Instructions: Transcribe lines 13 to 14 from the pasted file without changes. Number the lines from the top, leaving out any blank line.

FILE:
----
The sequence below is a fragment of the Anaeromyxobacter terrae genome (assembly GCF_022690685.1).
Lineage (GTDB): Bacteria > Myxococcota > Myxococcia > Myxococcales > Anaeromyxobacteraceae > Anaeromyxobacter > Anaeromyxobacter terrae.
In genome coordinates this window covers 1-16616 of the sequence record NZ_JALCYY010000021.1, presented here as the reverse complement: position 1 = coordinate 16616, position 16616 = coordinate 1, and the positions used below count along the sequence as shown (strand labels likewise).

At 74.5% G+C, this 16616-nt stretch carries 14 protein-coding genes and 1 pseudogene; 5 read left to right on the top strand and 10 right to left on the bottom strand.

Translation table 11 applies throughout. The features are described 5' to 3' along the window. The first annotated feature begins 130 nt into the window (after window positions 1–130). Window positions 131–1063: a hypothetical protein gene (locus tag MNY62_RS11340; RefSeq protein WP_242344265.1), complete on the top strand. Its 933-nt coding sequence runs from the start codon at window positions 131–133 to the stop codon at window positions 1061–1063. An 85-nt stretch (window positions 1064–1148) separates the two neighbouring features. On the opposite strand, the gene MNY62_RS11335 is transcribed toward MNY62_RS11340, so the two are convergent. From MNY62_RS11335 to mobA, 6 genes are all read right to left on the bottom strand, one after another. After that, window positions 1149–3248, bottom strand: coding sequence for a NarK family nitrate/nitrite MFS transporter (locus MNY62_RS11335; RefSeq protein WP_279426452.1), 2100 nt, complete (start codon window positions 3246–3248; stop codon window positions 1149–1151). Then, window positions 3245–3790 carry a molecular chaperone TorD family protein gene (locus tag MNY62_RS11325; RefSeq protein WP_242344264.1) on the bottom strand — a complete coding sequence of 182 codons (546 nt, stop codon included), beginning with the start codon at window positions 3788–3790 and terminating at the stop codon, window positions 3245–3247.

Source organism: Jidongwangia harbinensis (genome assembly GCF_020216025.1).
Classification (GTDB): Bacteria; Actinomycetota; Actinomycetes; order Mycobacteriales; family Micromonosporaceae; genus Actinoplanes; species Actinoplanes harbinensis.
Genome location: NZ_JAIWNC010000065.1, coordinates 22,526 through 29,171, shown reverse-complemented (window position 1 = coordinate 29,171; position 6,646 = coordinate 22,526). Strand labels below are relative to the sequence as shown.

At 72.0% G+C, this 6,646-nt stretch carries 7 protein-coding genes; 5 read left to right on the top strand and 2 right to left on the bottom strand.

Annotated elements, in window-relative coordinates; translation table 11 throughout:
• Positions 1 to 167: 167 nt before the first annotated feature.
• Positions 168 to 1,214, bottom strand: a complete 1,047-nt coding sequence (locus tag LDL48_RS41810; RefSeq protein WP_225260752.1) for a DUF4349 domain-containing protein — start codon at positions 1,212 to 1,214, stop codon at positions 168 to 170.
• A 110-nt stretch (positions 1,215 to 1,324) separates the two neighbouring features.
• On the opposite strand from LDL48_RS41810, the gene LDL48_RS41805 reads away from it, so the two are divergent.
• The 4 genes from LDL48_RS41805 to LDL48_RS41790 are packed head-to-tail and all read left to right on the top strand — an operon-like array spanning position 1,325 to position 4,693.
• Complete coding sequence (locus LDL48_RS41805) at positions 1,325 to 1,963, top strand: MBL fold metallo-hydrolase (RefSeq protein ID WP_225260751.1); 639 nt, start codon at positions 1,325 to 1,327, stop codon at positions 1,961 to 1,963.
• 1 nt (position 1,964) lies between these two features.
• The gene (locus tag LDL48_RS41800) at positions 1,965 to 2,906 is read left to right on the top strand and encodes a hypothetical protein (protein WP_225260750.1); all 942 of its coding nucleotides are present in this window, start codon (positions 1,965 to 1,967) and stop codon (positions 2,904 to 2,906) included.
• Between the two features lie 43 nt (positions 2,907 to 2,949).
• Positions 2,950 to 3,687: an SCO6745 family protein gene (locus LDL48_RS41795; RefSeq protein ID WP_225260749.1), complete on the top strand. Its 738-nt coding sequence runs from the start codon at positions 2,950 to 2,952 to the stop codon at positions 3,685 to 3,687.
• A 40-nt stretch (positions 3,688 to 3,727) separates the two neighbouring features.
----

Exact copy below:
• A 110-nt stretch (positions 1,215 to 1,324) separates the two neighbouring features.
• On the opposite strand from LDL48_RS41810, the gene LDL48_RS41805 reads away from it, so the two are divergent.